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Write a Python excerpt that gathers together words into no more than width character lines. You may assume words is a list of words, in order, to be output and width is the maximum number of characters a line may have. Print each line just when you can't add another word to the line without exceeding the character limit for a line.

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closed as not a real question by SilentGhost, Gilles, Mudassir, Uwe Keim, Andy Hayden Oct 29 '12 at 13:38

It's difficult to tell what is being asked here. This question is ambiguous, vague, incomplete, overly broad, or rhetorical and cannot be reasonably answered in its current form. For help clarifying this question so that it can be reopened, visit the help center.If this question can be reworded to fit the rules in the help center, please edit the question.

What did you try so far? – Sven Marnach Mar 7 '11 at 20:11
I think this is your homework, not mine. – Blender Mar 7 '11 at 20:17
google is your friend. – nmichaels Mar 7 '11 at 20:23
(For the people spending effort trying to explain this: someone who pastes a homework question verbatim into SO just wants you to do his homework for him. He probably was already given a detailed explanation during class, since that's what classes are for.) – Glenn Maynard Mar 7 '11 at 21:24

Check out the textwrap module.

import textwrap

words = 'some words to print out'
width = 10

for line in textwrap.wrap(words, width):
    print line
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In this example, you're basically implementing naïve word-wrap.

This is the crude and inelegant way I'd do it:

  1. Create a holding variable which you use to dump a single line's output into.
  2. While the length of that variable is less than or equal to the maximum line length, pop(-1) the first element out of the list of words, and append it to the placeholder string.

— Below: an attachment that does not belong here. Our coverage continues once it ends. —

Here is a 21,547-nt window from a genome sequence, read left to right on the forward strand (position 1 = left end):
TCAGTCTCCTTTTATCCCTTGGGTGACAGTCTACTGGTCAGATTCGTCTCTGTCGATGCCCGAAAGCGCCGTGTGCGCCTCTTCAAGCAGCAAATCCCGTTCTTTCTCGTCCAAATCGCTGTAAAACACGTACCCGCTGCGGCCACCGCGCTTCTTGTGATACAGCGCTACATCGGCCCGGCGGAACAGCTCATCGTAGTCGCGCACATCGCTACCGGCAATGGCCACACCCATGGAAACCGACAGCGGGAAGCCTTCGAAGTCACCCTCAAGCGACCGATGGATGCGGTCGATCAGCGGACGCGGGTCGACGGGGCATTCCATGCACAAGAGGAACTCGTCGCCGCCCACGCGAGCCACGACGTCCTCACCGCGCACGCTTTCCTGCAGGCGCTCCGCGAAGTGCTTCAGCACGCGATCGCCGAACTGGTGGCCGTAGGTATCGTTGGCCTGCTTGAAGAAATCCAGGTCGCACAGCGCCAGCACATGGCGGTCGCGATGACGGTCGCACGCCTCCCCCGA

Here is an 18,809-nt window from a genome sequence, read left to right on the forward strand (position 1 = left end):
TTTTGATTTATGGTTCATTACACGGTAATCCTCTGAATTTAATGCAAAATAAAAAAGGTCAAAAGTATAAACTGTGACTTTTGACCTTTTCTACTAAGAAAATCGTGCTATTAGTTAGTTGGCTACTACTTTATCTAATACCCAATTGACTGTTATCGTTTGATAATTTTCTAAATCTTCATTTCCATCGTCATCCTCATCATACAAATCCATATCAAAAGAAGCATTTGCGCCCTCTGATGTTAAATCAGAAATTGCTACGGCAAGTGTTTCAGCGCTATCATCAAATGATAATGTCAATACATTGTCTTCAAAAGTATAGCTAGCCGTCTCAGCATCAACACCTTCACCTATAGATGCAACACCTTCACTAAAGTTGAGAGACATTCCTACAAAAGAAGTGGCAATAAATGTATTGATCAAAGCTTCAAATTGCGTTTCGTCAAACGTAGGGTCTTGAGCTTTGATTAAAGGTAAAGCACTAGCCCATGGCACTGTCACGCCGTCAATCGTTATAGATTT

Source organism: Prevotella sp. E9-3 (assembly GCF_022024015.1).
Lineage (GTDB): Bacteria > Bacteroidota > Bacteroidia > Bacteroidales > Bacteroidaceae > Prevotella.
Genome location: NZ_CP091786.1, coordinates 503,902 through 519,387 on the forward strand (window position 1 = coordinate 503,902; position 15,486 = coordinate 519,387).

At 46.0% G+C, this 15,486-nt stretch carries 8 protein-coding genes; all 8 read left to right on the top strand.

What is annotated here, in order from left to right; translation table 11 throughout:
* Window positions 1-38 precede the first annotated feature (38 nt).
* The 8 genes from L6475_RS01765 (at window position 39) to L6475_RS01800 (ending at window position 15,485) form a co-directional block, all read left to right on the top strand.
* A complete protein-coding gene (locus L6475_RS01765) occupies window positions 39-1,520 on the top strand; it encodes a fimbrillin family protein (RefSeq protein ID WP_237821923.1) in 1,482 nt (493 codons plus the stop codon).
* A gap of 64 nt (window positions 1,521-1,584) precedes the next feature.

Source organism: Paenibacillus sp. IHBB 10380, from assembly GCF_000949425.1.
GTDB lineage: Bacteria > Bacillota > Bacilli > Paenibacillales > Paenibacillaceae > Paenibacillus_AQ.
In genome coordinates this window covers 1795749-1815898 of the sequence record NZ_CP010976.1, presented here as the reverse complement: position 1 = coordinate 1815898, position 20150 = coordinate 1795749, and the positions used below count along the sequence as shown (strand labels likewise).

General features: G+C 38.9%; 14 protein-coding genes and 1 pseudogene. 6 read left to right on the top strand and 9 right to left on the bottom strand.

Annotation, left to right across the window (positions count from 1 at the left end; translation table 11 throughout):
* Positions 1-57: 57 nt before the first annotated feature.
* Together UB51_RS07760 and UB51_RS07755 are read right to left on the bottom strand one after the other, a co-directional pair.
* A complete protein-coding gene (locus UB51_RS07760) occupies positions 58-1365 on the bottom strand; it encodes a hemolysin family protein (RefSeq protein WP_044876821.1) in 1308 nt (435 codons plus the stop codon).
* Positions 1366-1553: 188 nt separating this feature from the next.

3. When this condition isn't true (test it before popping the element), print the line and start all over again.

I'm not doing it for you, but this is the way I would start.

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May be you should separate creating line from

def wrap(words, maxWidth):
    res = []
    line = []
    cur_len = 0
    for word in words:
        if cur_len + len(word) <= maxWidth:
            cur_len += len(word)
            line = [word]
            cur_len = len(word)
    return res

words = "quick brown fox jumps over the lazy dog".split(" ")
print '\n'.join(map(lambda line: ' '.join(line), process(words, 12)))
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If he uses this for his answer to a homework answer they're going to assume he's cheating, a little too much help here – cmaynard Mar 7 '11 at 20:38

Ok, so let's assume you have a string like this:

string = 'the quick brown fox jumped over the lazy dog the quick brown fox jumped over the lazy dog the quick brown fox jumped over the lazy dog the quick brown fox jumped over the lazy dog'

It's long so there's something to go on. Let's call the width w.

Since you're going on words, you would want to split the string on the whitespace character ' '. This would give you a list of words.

You want to check the length of each word in the list against the number of possible letters left in the line. So if your width was 30, and you print 'the', your amount left is 27. If you can subtract the word length from the number of remaining characters and still be positive, then print the word. Else, go onto a new line.

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it says the words come in a list, which makes it even easier – cmaynard Mar 7 '11 at 20:36

I suggest looking into the a for loop and the len() functions, this should take no more than 10 lines of code. something like

for word in wordList:
//more code here that I ain't giving you

You should append words that fie(plus a space to currLine. Once you don't have enough space print currLine and set currLine to word. Hope that's enough help, if not talk to your professor.

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